The transfer is presented in an aspect ratio of 1.78:1 and it is 16x9 Enhanced.
The sharpness of this transfer borders on excellent, being the best disc in this regard that I have seen to date from Magna Pacific. The shadow detail is good, with plenty of discernable detail in the darker areas of the picture, although this is not used to the sort of artistic effect I am so fond of seeing, and there is no low-level noise.
The colours are very strangely arranged in this film, with reds being quite heavily saturated to give the sets a cartoonish, larger-than-life look, while skin tones, especially those of such actors as Lauren Ambrose, look decidedly pallid by comparison. This strongly suggests that this rather strange display of colours was a deliberate effect, and there is absolutely nothing else in the colours of the transfer that can be considered remarkable.
A rather strange artefact was noticed during the course of this transfer, one that may or may not affect other viewers depending on the setup they use to view the feature. In essence, a flickering white line was noticed below the bottom of the frame from 0:00 to 6:10, and again from 9:10 to 14:36. It occurs several more times in the total running length of the film, but these were the first and most irritating instances. I found this artefact to be somewhat distracting, largely because, as the above time figures indicate, it was rather persistent and hard to miss. MPEG artefacts were not found in this transfer, but film to video artefacts were often spotted in the form of aliasing, such as around the edges of surfboards at numerous points. Film artefacts were also on display a lot during this transfer, often coming in a thick burst that was mildly distracting, but they were within acceptable limits overall.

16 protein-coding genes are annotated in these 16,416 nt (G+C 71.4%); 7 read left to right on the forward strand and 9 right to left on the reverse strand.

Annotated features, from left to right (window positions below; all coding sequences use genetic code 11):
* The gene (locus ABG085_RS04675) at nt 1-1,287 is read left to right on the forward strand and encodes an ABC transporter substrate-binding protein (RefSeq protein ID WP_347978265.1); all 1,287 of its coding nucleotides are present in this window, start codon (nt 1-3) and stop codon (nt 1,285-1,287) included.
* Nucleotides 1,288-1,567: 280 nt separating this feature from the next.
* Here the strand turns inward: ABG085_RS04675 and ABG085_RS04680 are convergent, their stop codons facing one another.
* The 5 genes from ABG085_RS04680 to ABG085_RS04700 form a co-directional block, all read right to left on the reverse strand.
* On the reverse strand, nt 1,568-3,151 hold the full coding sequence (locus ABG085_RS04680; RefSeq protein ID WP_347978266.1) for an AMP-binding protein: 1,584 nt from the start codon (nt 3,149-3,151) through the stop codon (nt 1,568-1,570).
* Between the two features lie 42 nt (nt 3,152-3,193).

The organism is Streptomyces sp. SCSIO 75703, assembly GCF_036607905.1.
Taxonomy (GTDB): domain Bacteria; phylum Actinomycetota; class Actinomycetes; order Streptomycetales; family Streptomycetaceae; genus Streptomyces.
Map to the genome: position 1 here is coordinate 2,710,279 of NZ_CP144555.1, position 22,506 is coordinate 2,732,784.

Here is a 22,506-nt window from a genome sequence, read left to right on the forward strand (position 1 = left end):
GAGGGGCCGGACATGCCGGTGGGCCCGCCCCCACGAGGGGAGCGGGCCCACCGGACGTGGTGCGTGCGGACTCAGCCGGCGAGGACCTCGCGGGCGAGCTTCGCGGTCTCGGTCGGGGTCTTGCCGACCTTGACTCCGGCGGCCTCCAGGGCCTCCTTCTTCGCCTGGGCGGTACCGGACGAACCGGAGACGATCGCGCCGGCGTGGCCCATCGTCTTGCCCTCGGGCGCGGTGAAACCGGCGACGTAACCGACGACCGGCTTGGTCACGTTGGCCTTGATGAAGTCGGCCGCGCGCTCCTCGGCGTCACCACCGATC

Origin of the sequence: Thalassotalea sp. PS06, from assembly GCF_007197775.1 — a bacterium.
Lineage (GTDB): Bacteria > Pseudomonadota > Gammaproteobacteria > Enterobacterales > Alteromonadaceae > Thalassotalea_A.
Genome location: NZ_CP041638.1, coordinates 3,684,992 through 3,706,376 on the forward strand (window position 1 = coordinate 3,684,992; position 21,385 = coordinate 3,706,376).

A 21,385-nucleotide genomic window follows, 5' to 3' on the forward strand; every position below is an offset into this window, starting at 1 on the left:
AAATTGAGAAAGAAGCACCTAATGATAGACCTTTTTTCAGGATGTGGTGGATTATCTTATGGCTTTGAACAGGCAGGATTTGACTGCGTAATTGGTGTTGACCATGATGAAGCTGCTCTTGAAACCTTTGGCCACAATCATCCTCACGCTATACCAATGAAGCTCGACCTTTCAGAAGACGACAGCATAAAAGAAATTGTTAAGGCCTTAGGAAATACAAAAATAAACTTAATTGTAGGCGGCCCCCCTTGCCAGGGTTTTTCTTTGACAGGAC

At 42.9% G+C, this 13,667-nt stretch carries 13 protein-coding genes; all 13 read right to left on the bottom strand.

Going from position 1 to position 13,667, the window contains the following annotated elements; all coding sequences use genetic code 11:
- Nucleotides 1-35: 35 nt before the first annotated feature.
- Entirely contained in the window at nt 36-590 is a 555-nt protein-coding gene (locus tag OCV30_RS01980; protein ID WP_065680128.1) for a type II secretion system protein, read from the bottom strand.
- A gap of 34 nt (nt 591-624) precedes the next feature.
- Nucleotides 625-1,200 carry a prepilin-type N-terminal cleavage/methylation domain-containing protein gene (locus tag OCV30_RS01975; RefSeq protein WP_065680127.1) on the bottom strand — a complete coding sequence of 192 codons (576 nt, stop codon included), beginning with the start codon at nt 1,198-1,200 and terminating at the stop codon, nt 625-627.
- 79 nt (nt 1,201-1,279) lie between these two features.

There are no subtitles on this disc, so viewers with hearing impairments or problems understanding English are out of luck.
I had to check the slick repeatedly to confirm that this is indeed an independent film transferred by an independent distributor when I caught a load of the audio transfer, for it is one of the most active I have heard without resorting to booms and crashes for quite some time. It proves that an active surround field is not the exclusive domain of the action film.
There is one soundtrack on this disc: the original English dialogue in Dolby Digital 5.1 with a 384 kilobits per second bitrate.
The dialogue is mostly clear and easy to understand, with one notable exception: Matt Keeslar's put-on Swedish accent is difficult to decipher, and it doesn't really improve much through the course of the film. Apart from this singular problem, however, the dialogue is rendered with clarity and focus throughout the film's running length. There are no discernable problems with audio sync.
The music in this film is credited to Ben Vaughn, and an uncannily accurate reflection of the music that permeated the exploitation films that this film is trying to send up it is at that. You'll be hard-pressed to notice the difference, as a matter of fact, so I can heartily recommend it.